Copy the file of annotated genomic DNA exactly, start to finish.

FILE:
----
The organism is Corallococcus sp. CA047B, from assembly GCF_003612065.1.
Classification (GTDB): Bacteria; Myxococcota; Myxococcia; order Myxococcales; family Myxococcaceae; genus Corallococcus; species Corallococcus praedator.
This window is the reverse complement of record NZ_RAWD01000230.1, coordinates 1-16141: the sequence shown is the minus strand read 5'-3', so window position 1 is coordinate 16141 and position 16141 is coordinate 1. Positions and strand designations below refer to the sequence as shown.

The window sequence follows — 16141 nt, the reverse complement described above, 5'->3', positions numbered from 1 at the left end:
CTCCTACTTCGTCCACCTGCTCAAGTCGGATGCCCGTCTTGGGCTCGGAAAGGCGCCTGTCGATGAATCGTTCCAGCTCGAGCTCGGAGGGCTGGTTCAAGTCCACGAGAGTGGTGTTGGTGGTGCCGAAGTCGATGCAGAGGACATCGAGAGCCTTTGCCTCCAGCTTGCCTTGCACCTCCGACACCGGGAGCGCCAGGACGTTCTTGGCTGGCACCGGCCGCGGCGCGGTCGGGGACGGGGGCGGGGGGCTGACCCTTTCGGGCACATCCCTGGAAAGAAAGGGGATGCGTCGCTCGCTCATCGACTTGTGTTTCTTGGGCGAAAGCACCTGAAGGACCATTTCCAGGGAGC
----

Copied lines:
The organism is Corallococcus sp. CA047B, from assembly GCF_003612065.1.
Classification (GTDB): Bacteria; Myxococcota; Myxococcia; order Myxococcales; family Myxococcaceae; genus Corallococcus; species Corallococcus praedator.
This window is the reverse complement of record NZ_RAWD01000230.1, coordinates 1-16141: the sequence shown is the minus strand read 5'-3', so window position 1 is coordinate 16141 and position 16141 is coordinate 1. Positions and strand designations below refer to the sequence as shown.

The window sequence follows — 16141 nt, the reverse complement described above, 5'->3', positions numbered from 1 at the left end:
CTCCTACTTCGTCCACCTGCTCAAGTCGGATGCCCGTCTTGGGCTCGGAAAGGCGCCTGTCGATGAATCGTTCCAGCTCGAGCTCGGAGGGCTGGTTCAAGTCCACGAGAGTGGTGTTGGTGGTGCCGAAGTCGATGCAGAGGACATCGAGAGCCTTTGCCTCCAGCTTGCCTTGCACCTCCGACACCGGGAGCGCCAGGACGTTCTTGGCTGGCACCGGCCGCGGCGCGGTCGGGGACGGGGGCGGGGGGCTGACCCTTTCGGGCACATCCCTGGAAAGAAAGGGGATGCGTCGCTCGCTCATCGACTTGTGTTTCTTGGGCGAAAGCACCTGAAGGACCATTTCCAGGGAGC